Finally after everything is back in place, you only need to plug in the iPod and turn the ignition on. This turns the amp and charger on. Press play on the iPod and the signal is passed down the cable, amplified by the amp and pushed out through the speakers. Volume control is set by the iPod. Most amps have a level control, so you may need to set this while using the iPod to determine the best settings.

You only now need to decide how and where you're going to put your iPod. I originally bought a mobile phone holder which fitted the iPod to hold it where the stereo was. This worked OK, but the holder was made to a high enough quality and the whole thing looked a little cheesy. So I decided to use a more stealthy approach.


As you can see from above the mobile phone holder is a little bulky. So I decide to move the iPod to under the arm rest. So it would be hidden from view and safer. To do this I needed to pass the cables round the gearknob, this meant taking the tunnel apart. Undo the two screws under the arm rest. You can then lift the trim up. I then took the gearknob off, as I was changing the gaiter and cleaning and greasing it. You can just untie the cord that holds the outer gaiter on.


Now the trim is off you can undo the bolt that holds the frame to the tunnel. This is a 10mm bolt with a nut that will probably need holding. Once this is done you can easily pass the cables through. I taped up the hole so nothing could fall into where the gearknob was.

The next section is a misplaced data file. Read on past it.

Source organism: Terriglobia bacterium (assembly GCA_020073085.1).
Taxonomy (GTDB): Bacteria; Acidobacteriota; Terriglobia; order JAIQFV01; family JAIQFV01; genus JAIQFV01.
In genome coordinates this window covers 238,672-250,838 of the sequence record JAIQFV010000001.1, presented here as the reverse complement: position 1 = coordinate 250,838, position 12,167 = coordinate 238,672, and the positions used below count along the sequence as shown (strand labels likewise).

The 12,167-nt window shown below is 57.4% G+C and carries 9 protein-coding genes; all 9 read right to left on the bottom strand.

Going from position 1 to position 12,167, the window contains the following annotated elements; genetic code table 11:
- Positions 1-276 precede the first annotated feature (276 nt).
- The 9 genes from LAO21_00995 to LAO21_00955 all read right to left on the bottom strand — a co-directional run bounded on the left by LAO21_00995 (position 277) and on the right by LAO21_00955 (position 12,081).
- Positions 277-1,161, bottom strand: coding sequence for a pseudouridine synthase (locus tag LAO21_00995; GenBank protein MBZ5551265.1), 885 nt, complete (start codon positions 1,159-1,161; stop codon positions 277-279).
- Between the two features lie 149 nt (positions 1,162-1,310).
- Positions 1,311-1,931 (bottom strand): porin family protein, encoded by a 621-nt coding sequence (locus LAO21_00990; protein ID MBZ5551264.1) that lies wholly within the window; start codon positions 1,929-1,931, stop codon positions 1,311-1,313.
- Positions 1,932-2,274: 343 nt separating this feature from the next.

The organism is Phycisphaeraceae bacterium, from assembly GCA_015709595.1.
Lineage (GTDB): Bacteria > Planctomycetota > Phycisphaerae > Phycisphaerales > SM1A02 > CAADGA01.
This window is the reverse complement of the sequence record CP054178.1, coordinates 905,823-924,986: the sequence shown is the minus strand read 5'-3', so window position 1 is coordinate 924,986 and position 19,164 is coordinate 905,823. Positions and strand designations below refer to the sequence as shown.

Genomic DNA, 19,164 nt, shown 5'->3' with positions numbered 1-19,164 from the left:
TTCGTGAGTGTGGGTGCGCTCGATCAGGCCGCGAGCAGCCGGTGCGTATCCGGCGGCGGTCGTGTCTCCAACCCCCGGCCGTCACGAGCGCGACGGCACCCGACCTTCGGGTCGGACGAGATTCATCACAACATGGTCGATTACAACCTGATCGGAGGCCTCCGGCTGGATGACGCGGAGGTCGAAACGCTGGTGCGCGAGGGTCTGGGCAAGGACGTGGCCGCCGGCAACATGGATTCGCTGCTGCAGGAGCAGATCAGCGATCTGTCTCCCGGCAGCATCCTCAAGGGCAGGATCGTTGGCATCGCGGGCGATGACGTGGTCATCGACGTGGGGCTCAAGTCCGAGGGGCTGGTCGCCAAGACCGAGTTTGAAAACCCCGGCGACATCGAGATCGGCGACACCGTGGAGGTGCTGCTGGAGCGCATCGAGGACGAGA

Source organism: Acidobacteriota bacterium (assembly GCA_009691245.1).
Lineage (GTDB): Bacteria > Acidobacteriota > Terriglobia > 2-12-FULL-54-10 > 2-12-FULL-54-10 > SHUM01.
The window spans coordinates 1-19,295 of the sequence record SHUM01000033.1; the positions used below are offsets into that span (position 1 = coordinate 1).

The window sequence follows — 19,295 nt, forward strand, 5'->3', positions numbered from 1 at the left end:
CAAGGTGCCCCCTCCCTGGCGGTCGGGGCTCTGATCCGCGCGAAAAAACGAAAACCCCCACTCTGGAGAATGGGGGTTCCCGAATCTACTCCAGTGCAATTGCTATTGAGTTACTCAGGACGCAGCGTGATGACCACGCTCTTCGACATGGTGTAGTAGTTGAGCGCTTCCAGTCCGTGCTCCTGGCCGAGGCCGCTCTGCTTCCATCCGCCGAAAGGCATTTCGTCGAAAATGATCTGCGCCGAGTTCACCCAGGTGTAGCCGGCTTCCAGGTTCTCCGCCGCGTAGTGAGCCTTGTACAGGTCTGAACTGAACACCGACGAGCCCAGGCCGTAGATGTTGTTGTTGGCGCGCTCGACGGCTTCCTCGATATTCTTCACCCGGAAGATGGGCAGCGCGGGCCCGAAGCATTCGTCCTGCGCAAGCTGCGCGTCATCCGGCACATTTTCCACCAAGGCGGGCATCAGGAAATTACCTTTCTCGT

I then rerouted the cables from where the stereo was, around the gearknob the towards the tunnel. I took out the tray underneath the heater controls, because I was moving the radar display. This made it easier to route the cables through. I used the iPod remote control cable instead of the RCA, so I can control the ipod without lifting the arm rest. So the end that plugs into the iPod and the charger where routed through. I also drilled a hole in the trim to pass the cables through.


I now replaced the trim with the cable passed through. I routed the remote control unit through the stereo hole and clipped it to the side of the console, next to the rear demister button. I then used a headphones extension cable to attach the remote to the RCA cable behind the stereo hole. This allows the remote to control the iPod and feed the signal back to the amp. It's also easier to hide the cable than the larger RCA one. You could just plug the RCA cable into the remote.


All you need to do now is plug the iPod into the remote cable under the arm rest, attach the charger, turn the ignition on to power up the amp, then press play on the remote control. The iPod remains safely under the arm rest. You can PLAY/PAUSE, FORWARD/REWIND and turn the VOLUME up and down from the remote. I have plans for a foam cutout to go under the arm rest to hold the iPod better. I'm also looking at integrating the iPod remote into the dashboard. But that's all in the future. For now, I've got a very clean install of my iPod into my Esprit.

So now my iPod goes everywhere with me. I never leave it in the car, just simply put it in my back pocket. Leaving nothing in the car to steal and all my music with me at all times. If you have any questions or think you can enlighten me, please e-mail me at kato@lotusespritworld.com